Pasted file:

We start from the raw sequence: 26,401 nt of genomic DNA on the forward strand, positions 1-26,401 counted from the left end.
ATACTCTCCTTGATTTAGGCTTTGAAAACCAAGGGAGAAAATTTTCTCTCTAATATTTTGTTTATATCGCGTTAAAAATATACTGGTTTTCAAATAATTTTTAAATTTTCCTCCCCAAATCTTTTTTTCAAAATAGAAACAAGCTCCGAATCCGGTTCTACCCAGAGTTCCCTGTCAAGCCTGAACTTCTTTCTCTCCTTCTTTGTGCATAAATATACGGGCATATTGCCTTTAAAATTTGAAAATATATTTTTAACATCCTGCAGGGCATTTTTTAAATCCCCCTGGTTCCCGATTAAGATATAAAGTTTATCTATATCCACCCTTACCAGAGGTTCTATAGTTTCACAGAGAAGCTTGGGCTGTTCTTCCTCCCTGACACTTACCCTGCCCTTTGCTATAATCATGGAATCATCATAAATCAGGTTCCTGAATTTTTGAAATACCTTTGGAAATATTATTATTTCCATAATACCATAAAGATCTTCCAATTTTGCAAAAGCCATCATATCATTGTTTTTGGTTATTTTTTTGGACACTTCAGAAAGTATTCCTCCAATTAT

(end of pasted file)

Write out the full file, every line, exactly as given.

We start from the raw sequence: 26,401 nt of genomic DNA on the forward strand, positions 1-26,401 counted from the left end.
ATACTCTCCTTGATTTAGGCTTTGAAAACCAAGGGAGAAAATTTTCTCTCTAATATTTTGTTTATATCGCGTTAAAAATATACTGGTTTTCAAATAATTTTTAAATTTTCCTCCCCAAATCTTTTTTTCAAAATAGAAACAAGCTCCGAATCCGGTTCTACCCAGAGTTCCCTGTCAAGCCTGAACTTCTTTCTCTCCTTCTTTGTGCATAAATATACGGGCATATTGCCTTTAAAATTTGAAAATATATTTTTAACATCCTGCAGGGCATTTTTTAAATCCCCCTGGTTCCCGATTAAGATATAAAGTTTATCTATATCCACCCTTACCAGAGGTTCTATAGTTTCACAGAGAAGCTTGGGCTGTTCTTCCTCCCTGACACTTACCCTGCCCTTTGCTATAATCATGGAATCATCATAAATCAGGTTCCTGAATTTTTGAAATACCTTTGGAAATATTATTATTTCCATAATACCATAAAGATCTTCCAATTTTGCAAAAGCCATCATATCATTGTTTTTGGTTATTTTTTTGGACACTTCAGAAAGTATTCCTCCAATTAT